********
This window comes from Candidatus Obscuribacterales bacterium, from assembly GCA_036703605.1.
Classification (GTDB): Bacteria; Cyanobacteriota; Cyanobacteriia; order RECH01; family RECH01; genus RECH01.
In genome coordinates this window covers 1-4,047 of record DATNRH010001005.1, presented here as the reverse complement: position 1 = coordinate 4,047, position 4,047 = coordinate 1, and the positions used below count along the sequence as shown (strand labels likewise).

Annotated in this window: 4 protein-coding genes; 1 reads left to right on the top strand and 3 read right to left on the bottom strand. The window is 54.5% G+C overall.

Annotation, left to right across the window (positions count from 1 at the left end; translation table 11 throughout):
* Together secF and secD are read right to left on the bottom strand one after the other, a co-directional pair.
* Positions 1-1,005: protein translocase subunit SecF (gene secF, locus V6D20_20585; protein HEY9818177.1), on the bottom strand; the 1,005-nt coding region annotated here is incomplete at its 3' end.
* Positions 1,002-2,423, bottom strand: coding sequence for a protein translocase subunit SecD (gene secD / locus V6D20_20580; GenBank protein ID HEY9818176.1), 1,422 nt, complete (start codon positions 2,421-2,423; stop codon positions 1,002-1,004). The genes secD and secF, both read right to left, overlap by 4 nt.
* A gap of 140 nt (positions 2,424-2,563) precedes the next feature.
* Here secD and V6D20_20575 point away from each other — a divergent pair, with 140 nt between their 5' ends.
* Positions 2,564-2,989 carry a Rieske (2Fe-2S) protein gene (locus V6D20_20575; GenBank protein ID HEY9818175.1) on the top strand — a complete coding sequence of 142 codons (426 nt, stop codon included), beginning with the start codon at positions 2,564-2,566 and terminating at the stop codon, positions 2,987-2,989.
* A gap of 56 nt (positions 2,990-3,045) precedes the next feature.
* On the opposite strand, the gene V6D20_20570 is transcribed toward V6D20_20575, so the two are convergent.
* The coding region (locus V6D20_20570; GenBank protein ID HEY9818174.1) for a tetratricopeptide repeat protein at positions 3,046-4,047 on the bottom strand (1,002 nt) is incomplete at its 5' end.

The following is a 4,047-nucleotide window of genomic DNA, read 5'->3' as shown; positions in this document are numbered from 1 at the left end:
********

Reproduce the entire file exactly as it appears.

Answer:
This window comes from Candidatus Obscuribacterales bacterium, from assembly GCA_036703605.1.
Classification (GTDB): Bacteria; Cyanobacteriota; Cyanobacteriia; order RECH01; family RECH01; genus RECH01.
In genome coordinates this window covers 1-4,047 of record DATNRH010001005.1, presented here as the reverse complement: position 1 = coordinate 4,047, position 4,047 = coordinate 1, and the positions used below count along the sequence as shown (strand labels likewise).

Annotated in this window: 4 protein-coding genes; 1 reads left to right on the top strand and 3 read right to left on the bottom strand. The window is 54.5% G+C overall.

Annotation, left to right across the window (positions count from 1 at the left end; translation table 11 throughout):
* Together secF and secD are read right to left on the bottom strand one after the other, a co-directional pair.
* Positions 1-1,005: protein translocase subunit SecF (gene secF, locus V6D20_20585; protein HEY9818177.1), on the bottom strand; the 1,005-nt coding region annotated here is incomplete at its 3' end.
* Positions 1,002-2,423, bottom strand: coding sequence for a protein translocase subunit SecD (gene secD / locus V6D20_20580; GenBank protein ID HEY9818176.1), 1,422 nt, complete (start codon positions 2,421-2,423; stop codon positions 1,002-1,004). The genes secD and secF, both read right to left, overlap by 4 nt.
* A gap of 140 nt (positions 2,424-2,563) precedes the next feature.
* Here secD and V6D20_20575 point away from each other — a divergent pair, with 140 nt between their 5' ends.
* Positions 2,564-2,989 carry a Rieske (2Fe-2S) protein gene (locus V6D20_20575; GenBank protein ID HEY9818175.1) on the top strand — a complete coding sequence of 142 codons (426 nt, stop codon included), beginning with the start codon at positions 2,564-2,566 and terminating at the stop codon, positions 2,987-2,989.
* A gap of 56 nt (positions 2,990-3,045) precedes the next feature.
* On the opposite strand, the gene V6D20_20570 is transcribed toward V6D20_20575, so the two are convergent.
* The coding region (locus V6D20_20570; GenBank protein ID HEY9818174.1) for a tetratricopeptide repeat protein at positions 3,046-4,047 on the bottom strand (1,002 nt) is incomplete at its 5' end.

The following is a 4,047-nucleotide window of genomic DNA, read 5'->3' as shown; positions in this document are numbered from 1 at the left end: